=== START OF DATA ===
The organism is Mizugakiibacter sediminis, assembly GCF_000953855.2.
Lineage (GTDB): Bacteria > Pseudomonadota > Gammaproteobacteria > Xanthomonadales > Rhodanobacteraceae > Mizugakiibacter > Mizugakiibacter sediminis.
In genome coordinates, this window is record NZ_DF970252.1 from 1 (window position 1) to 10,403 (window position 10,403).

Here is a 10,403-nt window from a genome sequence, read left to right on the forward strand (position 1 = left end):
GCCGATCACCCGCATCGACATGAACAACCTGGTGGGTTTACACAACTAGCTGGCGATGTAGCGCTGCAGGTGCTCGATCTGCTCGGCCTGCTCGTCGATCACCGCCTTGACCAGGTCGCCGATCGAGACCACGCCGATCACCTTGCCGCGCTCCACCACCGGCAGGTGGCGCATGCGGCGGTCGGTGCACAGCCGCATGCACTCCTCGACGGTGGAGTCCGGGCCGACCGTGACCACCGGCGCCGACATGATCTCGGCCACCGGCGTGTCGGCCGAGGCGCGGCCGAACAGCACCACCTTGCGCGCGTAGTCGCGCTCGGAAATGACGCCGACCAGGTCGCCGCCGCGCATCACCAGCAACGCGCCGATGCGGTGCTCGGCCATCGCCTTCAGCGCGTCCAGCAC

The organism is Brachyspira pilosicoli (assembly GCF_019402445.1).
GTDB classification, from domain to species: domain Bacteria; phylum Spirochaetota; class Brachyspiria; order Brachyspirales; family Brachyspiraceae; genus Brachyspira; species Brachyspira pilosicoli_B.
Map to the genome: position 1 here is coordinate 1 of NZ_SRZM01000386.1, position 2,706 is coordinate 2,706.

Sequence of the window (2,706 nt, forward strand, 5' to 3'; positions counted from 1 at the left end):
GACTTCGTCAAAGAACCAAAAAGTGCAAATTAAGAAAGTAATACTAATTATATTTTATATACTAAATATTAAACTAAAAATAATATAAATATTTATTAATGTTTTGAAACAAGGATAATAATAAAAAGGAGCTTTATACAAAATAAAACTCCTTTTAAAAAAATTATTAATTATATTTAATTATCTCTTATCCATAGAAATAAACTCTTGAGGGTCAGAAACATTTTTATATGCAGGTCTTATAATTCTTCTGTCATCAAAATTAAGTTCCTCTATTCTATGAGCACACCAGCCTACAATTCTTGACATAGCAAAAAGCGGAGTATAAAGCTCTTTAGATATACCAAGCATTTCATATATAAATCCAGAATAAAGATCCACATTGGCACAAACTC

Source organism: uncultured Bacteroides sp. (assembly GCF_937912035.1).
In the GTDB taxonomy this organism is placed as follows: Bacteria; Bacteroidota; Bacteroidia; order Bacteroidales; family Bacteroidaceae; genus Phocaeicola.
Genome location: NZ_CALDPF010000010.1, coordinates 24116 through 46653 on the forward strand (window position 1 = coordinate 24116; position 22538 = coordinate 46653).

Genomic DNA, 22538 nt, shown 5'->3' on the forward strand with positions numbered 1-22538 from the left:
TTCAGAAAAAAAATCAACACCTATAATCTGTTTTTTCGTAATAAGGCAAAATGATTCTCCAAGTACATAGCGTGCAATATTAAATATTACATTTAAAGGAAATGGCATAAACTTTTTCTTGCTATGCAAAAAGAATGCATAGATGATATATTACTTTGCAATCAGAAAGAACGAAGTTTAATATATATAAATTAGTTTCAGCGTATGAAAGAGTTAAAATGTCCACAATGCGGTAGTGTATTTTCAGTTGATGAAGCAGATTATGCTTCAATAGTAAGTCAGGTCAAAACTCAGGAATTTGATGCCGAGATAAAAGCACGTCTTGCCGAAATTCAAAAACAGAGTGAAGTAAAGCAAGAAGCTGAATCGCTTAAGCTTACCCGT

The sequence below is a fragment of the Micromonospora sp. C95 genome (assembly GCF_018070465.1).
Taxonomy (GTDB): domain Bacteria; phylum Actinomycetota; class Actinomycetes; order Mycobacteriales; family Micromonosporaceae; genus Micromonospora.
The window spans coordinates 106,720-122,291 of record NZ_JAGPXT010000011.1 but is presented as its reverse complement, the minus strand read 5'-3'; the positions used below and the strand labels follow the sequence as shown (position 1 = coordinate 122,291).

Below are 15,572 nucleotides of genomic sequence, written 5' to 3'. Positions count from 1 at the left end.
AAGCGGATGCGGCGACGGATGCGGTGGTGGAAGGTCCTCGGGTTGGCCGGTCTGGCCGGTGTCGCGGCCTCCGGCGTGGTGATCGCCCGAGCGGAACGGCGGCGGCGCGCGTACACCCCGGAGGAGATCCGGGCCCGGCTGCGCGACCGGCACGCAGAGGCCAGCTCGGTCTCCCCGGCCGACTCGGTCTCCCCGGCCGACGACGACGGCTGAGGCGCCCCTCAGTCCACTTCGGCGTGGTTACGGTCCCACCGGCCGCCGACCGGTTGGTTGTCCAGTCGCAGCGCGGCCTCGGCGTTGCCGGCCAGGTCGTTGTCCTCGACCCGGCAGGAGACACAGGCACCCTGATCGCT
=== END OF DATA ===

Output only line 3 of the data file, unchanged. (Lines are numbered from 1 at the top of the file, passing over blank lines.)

In genome coordinates, this window is record NZ_DF970252.1 from 1 (window position 1) to 10,403 (window position 10,403).